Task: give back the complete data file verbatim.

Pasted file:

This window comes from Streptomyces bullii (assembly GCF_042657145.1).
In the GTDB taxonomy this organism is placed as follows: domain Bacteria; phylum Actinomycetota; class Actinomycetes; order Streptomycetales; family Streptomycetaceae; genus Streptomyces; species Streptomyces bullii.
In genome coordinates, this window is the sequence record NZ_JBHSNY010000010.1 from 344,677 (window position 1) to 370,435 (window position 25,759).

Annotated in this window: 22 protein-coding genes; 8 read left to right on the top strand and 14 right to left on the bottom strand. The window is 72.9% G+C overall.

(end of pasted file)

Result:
This window comes from Streptomyces bullii (assembly GCF_042657145.1).
In the GTDB taxonomy this organism is placed as follows: domain Bacteria; phylum Actinomycetota; class Actinomycetes; order Streptomycetales; family Streptomycetaceae; genus Streptomyces; species Streptomyces bullii.
In genome coordinates, this window is the sequence record NZ_JBHSNY010000010.1 from 344,677 (window position 1) to 370,435 (window position 25,759).

Annotated in this window: 22 protein-coding genes; 8 read left to right on the top strand and 14 right to left on the bottom strand. The window is 72.9% G+C overall.